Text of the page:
HOME > Chowhound > Home Cooking >

Discussion

Your favorite London Broil recipe?

  • 18
  • Share

I'm looking for something new aside from my red wine, soy sauce, Worcestershire, oregano, and garlic marinade. TIA.

  1. Click to Upload a photo (10 MB limit)
Delete
Posting Guidelines | FAQs | Feedback
Cancel
  1. I hate London Broil (that's all me..and my husband...were served as steak when we were kids), but don't mind it in a pizzaiola sauce.

    1. More often than not, when I buy London Broil I slice it thinly and use it in an Asian stir-fry. One of my current favorites is Beef with Cumin from Fuchsia Dunlop's Revolutionary Chinese Cookbook.

      I suspect, however, that that wasn't quite what you had in mind.

      There was a recipe published this past summer in the NYTimes called Backyard Flank Steak Teriyaki. Whisk together 1 cup vegetable oil, 1/3 cup soy sauce/ 1/3 cup brown sugar, 1 garlic clove, 1 teaspoon minced fresh ginger, and 1/2 teaspoon of pepper and marinate a lightly scored flank steak in the marinade in the fridge for several hours, turning occasionally. Grill 4 minutes on each side for medium rare.

      I used considerably less oil, cut down a bit on the sugar, and upped the garlic. I also cooked it under a gas broiler since I don't have access to a grill. I liked this a great deal, certainly well enough to have held on to the recipe.

      1. Not a recipe suggestion, but rather a method and or consideration for for different type of meat cuts.

        Personally, I cannot enjoy most round cuts sold as London Broil. Instead, when I want a thin sliced beef option, I prefer any of the following slow roasted @ 200-250*:

        Hanger, Flat Iron/Top Blade, Chuck Roast, Chuck Blade Roast, Tri-Tip, Newport, Flap Meat and Top Butt Sirloin.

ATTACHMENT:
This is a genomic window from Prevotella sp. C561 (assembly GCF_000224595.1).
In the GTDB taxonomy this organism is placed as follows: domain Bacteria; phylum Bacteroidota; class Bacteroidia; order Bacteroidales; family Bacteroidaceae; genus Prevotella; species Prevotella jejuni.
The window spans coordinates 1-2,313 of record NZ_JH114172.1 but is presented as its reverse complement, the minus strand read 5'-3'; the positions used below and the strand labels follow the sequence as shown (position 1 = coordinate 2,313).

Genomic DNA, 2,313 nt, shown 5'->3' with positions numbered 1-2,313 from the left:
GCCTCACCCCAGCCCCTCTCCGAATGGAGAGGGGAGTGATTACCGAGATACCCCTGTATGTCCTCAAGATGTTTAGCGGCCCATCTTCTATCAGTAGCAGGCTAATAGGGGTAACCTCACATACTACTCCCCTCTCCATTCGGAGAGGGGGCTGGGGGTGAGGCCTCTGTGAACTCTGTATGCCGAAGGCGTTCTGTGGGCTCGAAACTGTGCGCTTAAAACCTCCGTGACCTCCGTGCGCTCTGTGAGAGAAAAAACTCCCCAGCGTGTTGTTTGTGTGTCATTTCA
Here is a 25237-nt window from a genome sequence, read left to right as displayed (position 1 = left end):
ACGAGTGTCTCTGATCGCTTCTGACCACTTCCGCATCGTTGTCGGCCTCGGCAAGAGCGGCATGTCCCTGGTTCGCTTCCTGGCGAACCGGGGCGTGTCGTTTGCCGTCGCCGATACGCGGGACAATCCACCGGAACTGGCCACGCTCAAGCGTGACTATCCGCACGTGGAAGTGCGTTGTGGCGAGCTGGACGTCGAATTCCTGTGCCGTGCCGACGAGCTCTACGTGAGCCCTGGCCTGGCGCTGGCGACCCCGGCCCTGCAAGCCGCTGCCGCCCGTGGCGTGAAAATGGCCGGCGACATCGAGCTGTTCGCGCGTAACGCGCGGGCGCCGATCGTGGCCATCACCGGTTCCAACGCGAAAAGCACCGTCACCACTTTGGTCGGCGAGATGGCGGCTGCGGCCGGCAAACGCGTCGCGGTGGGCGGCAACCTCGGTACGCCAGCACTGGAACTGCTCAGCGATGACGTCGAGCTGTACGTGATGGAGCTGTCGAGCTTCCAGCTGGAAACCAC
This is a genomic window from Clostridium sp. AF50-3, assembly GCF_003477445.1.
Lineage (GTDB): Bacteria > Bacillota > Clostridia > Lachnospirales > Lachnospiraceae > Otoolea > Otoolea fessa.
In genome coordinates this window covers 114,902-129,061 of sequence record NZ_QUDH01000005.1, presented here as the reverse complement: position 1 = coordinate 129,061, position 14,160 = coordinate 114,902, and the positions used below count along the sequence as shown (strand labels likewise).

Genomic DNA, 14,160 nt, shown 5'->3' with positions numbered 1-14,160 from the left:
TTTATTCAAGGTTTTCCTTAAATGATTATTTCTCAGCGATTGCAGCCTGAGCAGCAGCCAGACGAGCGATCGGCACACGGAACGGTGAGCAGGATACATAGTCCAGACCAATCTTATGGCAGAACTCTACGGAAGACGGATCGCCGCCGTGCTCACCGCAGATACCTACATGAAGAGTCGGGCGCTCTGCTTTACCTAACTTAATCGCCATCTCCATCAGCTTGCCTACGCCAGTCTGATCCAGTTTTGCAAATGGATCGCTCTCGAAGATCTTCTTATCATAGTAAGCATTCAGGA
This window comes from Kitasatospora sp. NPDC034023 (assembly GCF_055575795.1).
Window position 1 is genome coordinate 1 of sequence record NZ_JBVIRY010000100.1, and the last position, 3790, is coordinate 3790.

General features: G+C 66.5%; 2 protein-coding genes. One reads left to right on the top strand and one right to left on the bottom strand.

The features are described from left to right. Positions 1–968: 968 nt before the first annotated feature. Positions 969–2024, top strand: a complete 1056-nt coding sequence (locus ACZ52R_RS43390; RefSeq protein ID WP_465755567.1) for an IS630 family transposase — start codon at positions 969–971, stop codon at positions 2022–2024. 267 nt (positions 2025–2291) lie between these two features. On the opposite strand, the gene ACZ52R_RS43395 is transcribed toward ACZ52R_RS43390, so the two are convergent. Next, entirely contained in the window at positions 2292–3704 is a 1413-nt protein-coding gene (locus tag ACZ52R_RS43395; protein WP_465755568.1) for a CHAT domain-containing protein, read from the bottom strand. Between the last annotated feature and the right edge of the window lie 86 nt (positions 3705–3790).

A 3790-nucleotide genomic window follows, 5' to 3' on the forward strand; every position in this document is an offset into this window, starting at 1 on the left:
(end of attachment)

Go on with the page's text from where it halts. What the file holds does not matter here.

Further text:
Here is a 4 inch thick, 12 pound Chuck Blade Roast I recently made with pictures to detail the different stages of preparation. I like my beef medium-rare and the results surpassed my expectations for tenderness.

        http://chowhound.chow.com/topics/8147...

        7 Replies
        1. re: fourunder

          Despite what I wrote above, I threw a hanger steak into pizzaiola a few weeks ago and wow! I made a note on my recipe card for the future. Funny, I was just trying to get rid of it. The other one I got at the same time I grilled and we didn't like it plain, but covered in sauce is a whole other story.

          1. re: coll

            The other one I got at the same time I grilled and we didn't like it plain......

            ~~~~~~~~~~~~~~~~~~~~~~~~

            C,

            Was it to gamey (liverish) for you? If you ever decide to give it another try.....I've had it marinated in Sake and soy sauce, then simply grilled @ Ming Tsai's Blue Ginger restaurant. It was very good.

            1. re: fourunder

              The hangar steak was slightly gamy, but also I think I made it too rare. When I braised it in the pizzaioli, there was no pink but it was so tender. Flat iron I love too, although I usually make fajitas with that. But the hangar to me demands some extra flavor, you're right. Soy sauce would be good, I have a whole bottle of Veri Veri Teriyaki that I need to use someday.

              Another new favorite is Teres Major, perfect for slicing and sandwiches. With so many choices, why choose London Broil? But I'm obviously prejudiced.

              1. re: coll